from home and provide telehealth services. This will not be considered a violation of his or her work
obligations until the end of the public health emergency. The employer, however, will still need to file the
proper notices to authorize these new work sites. The memorandum specifies that if an employer offers IMGs
employed by an Interested Government Agency (IGA) or through the Conrad State 30 program the flexibility to
telework from home, it must offer the same opportunity to its U.S. workers similarly employed.
Which federal organizations can recommend a J-1 visa waiver?
Any U.S. federal government agency may recommend a J-1 visa waiver, but physician waivers are most often handled
by the following agencies:
HHS will recommend waivers to primary care physicians working in geographic areas holding a HPSA score of 7 or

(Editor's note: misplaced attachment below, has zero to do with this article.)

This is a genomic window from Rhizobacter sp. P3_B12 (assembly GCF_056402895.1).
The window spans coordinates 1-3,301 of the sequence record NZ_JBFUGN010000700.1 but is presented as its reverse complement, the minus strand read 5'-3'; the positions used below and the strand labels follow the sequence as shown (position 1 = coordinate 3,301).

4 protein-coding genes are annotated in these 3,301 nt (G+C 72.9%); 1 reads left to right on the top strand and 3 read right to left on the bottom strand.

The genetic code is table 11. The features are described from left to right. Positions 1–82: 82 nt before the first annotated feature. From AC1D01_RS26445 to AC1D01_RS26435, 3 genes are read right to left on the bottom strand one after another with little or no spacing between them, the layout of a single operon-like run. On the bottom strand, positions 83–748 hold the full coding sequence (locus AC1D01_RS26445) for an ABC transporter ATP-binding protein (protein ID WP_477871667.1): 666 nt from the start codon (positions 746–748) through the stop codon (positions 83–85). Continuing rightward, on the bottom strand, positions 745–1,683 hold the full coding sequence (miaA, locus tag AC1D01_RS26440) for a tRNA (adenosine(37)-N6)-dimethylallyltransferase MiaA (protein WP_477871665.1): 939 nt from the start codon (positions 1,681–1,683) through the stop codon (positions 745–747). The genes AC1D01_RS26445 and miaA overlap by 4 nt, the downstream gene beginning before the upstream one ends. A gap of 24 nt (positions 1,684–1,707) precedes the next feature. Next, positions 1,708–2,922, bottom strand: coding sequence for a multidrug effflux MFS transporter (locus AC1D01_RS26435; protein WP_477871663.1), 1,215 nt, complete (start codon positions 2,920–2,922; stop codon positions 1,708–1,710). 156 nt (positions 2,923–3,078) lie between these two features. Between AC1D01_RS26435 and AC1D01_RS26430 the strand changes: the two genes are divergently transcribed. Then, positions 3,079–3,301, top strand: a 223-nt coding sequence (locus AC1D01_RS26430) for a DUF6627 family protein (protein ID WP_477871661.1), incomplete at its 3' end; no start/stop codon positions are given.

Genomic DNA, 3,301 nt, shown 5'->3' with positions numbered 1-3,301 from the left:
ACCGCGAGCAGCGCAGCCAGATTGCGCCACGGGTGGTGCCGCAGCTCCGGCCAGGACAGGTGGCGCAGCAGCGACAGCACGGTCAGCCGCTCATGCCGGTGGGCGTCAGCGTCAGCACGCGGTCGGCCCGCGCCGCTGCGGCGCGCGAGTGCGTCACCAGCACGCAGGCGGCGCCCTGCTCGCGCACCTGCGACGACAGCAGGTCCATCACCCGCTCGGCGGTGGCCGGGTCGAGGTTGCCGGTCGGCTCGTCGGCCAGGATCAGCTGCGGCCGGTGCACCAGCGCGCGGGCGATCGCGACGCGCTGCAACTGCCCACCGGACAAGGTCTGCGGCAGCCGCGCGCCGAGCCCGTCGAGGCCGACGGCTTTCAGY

above. There is no limit on the number of recommendations HHS can issue.
Two regional commissions operating as federal-state partnerships can also recommend J-1 visa waivers, but only
for physicians working within the commissions' geographic jurisdictions:
Why is the J-1 visa waiver so important to rural health?
J-1 visa waivers allow rural facilities in or near Health Professional Shortage Areas (HPSAs) or Medically
Underserved Areas (MUAs) to recruit IMGs for vacancies which have been difficult to fill. On average, between
800-1000 IMGs are recruited each year through the Conrad 30 program alone. Many of these physicians choose to
remain in their communities past the three-year requirement, according to a 2016
WWAMI Rural Health Research Center report. The J-1 visa waiver benefits underserved communities in need
of physicians as well as IMGs who want to remain in the United States.
How can a rural community recruit a J-1 physician?
To learn more about the process for recruiting J-1 physicians in your state, contact your state's
Primary Care Office (PCO). The PCO can help you:
- Determine if your community is eligible to recruit a J-1 physician